Copley Square

From Wikipedia, the free encyclopedia
Jump to navigation Jump to search
Lewis Cohen's John Singleton Copley, with Copley Square, Trinity Church, and the John Hancock Tower behind
The Boston Public Library's McKim Building, seen across Dartmouth St. from the Square
Copley Square fountain, with Old South Church tower in distance

Copley Square /ˈkɒpli/,[1] named for painter John Singleton Copley, is a public square in Boston's Back Bay neighborhood, bounded by Boylston Street, Clarendon Street, St. James Avenue, and Dartmouth Street. Prior to 1883 it was known as Art Square due to its many cultural institutions, some of which remain today. It was proposed as a Boston Landmark.[needs update]


Within the Square are several architectural landmarks:

Notable buildings later demolished:

  • Chapel Hill – Chauncy Hall School (c. 1874, demolished 1908), a tall-gabled High Victorian brick school building on Boylston St. near Dartmouth Street
  • Museum of Fine Arts (1876, demolished 1910) by John Hubbard Sturgis and Charles Brigham in the Gothic Revival style, was the first purpose-built public art museum in the world.
  • S.S. Pierce Building, (1887, demolished 1958) by S. Edwin Tobey, "no masterpiece of architecture, [but] great urban design. A heap of dark Romanesque masonry..."[3]
  • Hotel Westminster, Trinity Place, by Henry E. Cregier of Chicago in 1897;[4][5] now replaced by the northeast corner of the new John Hancock Tower.


Detail of 1888 map, showing Art Square and vicinity. The map shows West End Street Railway trolley lines entering the square from Huntington Avenue (southwest), Clarendon Street (north), and Boylston Street (east).

A significant number of important Boston educational and cultural institutions were originally located adjacent to (or very near) Copley Square, reflecting 19th-century Boston's aspirations for the location as a center of culture and progress.[6] These included the Museum of Fine Arts, the Massachusetts Institute of Technology, Harvard Medical School, the New England Museum of Natural History (today's Museum of Science), Trinity Church, the New Old South Church, the Boston Public Library, the American Academy of Arts and Sciences, the Massachusetts Normal Art School (today's Massachusetts College of Art and Design), the Horace Mann School for the Deaf, Boston University, Emerson College, and Northeastern University.

Known as Art Square until 1883,[7] Copley Square was originally cut diagonally by Huntington Avenue; it took its present form in 1961 when Huntington Avenue was truncated at the corner of Dartmouth Street, the Square partially paved, and a pyramidal fountain sculpture added.[8] In 1991, after further changes including a new fountain, the new Copley Square Park[further explanation needed] was dedicated. The nonprofit Friends of Copley Square raises funds for care of the square's plantings, fountain, and monuments.

The Boston Marathon foot race has finished at Copley Square since 1986.[9] A memorial celebrating the race's 100th running (in 1996) is located in the park, near the corner of Boylston and Dartmouth streets.[10]

Boston Marathon bombing[edit]

On April 15, 2013, around 2:50 pm (about three hours after the first runners crossed the line) two bombs exploded‍—‌one near the finish line near the Boston Public Library, the other some seconds later and one block west. Three people were killed and at least 183 injured, at least 14 of whom lost limbs.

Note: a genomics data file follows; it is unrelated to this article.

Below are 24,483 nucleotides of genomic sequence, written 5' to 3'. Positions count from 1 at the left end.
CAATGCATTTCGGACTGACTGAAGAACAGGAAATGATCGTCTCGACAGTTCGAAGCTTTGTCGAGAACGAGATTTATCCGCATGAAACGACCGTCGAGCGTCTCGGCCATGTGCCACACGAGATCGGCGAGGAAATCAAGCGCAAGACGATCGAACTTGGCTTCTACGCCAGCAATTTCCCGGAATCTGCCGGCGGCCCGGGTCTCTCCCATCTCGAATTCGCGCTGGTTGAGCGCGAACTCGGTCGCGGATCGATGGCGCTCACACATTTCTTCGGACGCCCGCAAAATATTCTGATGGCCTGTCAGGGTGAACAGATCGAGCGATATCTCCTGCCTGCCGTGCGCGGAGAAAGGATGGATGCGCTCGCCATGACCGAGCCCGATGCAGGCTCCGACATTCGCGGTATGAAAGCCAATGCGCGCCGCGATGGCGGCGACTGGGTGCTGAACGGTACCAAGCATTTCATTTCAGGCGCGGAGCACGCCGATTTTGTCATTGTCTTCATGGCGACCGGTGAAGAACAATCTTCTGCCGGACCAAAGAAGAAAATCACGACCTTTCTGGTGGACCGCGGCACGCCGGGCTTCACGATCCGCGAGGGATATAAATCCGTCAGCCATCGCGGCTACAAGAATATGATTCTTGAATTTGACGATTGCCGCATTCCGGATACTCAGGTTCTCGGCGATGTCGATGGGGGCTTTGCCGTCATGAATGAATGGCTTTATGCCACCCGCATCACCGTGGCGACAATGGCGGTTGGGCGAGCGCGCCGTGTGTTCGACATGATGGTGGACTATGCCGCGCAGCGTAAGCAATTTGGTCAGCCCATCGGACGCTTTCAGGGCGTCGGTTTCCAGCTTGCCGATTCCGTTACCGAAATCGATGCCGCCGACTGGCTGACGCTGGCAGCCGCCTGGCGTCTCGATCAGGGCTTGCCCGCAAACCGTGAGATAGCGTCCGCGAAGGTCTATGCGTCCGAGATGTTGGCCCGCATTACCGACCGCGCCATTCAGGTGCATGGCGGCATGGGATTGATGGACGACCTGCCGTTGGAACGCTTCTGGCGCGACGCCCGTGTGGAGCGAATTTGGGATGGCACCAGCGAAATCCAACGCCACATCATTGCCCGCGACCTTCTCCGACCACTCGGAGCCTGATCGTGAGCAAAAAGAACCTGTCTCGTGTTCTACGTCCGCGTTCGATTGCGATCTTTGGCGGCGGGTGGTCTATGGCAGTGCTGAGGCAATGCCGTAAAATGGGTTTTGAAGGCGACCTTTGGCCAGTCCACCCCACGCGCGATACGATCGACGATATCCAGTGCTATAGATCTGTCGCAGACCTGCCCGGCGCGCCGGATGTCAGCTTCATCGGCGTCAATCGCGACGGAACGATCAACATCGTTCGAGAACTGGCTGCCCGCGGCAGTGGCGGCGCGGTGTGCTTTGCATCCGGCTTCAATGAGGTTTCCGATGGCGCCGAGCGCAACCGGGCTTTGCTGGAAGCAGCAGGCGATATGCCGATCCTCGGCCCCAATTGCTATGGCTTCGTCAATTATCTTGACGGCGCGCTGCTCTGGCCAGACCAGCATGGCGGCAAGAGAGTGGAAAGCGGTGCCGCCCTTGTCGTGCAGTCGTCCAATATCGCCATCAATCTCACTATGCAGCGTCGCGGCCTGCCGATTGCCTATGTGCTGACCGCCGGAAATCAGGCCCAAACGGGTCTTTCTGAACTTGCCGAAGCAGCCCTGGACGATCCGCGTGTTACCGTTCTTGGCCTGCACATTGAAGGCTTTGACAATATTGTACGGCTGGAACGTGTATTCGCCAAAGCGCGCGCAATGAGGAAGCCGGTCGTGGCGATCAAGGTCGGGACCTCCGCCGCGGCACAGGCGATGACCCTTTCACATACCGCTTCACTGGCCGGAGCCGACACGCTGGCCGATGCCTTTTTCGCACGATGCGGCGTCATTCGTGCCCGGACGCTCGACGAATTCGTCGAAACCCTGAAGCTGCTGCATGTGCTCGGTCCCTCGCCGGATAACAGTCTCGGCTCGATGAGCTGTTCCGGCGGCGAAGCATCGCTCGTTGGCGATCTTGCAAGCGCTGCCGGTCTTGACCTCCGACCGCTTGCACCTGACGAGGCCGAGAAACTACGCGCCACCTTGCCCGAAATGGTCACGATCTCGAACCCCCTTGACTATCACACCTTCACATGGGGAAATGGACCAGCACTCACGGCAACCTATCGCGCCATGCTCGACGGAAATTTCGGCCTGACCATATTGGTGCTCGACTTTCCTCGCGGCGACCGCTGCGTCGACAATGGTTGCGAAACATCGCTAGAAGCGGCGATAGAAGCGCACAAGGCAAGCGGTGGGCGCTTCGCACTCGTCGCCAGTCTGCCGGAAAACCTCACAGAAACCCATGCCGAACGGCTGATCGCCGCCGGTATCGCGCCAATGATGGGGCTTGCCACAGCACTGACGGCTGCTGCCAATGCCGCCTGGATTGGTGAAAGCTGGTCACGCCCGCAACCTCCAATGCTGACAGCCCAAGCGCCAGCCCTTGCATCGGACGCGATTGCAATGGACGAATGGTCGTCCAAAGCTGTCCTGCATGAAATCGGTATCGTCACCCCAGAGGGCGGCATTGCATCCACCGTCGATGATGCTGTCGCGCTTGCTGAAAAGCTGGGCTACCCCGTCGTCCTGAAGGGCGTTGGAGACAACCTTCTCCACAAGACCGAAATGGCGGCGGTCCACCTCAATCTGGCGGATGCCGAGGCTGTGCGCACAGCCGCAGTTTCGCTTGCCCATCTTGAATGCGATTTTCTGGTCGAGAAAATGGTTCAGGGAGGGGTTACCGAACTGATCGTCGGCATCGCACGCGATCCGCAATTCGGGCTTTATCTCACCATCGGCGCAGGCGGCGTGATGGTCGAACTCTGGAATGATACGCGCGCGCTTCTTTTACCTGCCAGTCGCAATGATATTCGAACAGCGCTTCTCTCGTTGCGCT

Copley is served by several forms of public transportation:

Major roads:


  1. ^
  2. ^ Mary Melvin Petronella, ed., Victorian Boston Today: Twelve Walking Tours (Northeastern University Press, 2004), 69, available onlime, access September 9, 2012
  3. ^ Robert Campbell and Peter Vanderwarker. Coming into Copley. Boston Globe. Mar 26, 2006. p. BGM 16.
  4. ^ "Chicago Man's Reputation". Boston Evening Transcript. Feb 3, 1900. p. 7. Retrieved 4 May 2015.
  5. ^ Shand Tucci, Douglass (1978). Built in Boston (First ed.). New York: New York Graphic Society. p. 102. ISBN 978-0821207413.
  6. ^ Douglass Shand-Tucci, The Gods of Copley Square, lecture series, 2009, sponsored by Back Bay Historical/Boston-centric Global Studies and the New England Historical Genealogical Society
  7. ^ "Archived copy". Archived from the original on 2013-09-15. Retrieved 2013-07-01.CS1 maint: archived copy as title (link)
  8. ^ Jim Botticelli (2014). Dirty Old Boston: Four Decades of a City in Transition. Boston: Union Park Press. p. 115. ISBN 9781934598122.
  9. ^ Powers, John (April 16, 2010). "Evolution of the Boston Marathon finish line". Boston Globe. Retrieved 19 October 2012.
  10. ^ Boston Marathon Memorial, Boston Art Commission, 100 Public Artworks, p. 3

Further reading[edit]

  • Aldrich, Megan. Gothic Revival. Phaidon Press Ltd: 1994. ISBN 0-7148-2886-6.
  • Bunting, Bainbridge. Houses of Boston's Back Bay: An Architectural History, 1840-1917. Belknap Press of Harvard University Press: 1967. ISBN 0-674-40901-9.
  • Forbes, Esther, and Arthur Griffin. The Boston Book. Houghton Mifflin Company: 1947.
  • Holtz Kay, Jane. Lost Boston. Houghton Mifflin: 1999. ISBN 0-395-96610-8.
  • Shand-Tucci, Douglass. "The Gods of Copley Square: Dawn of the Modern American Experience, 1865-1915",, 2009.
  • Shand-Tucci, Douglass. "Built in Boston, City and Suburb, 1800-2000". Little, Brown. (Third edition) 1999.
  • Shand-Tucci, Douglass. "Renaissance Rome and Emersonian Boston: Michelangelo and Sargent, between Triumph and Doubt", Anglican Theological Review, Fall 2002, 995-1008.
  • "Greetings from Copley Square: A Chronology in Postcards", Exhibitions, Boston Public Library, 2010

External links[edit]

Coordinates: 42°21′00″N 71°04′34″W / 42.350°N 71.076°W / 42.350; -71.076 (Copley Square, Boston)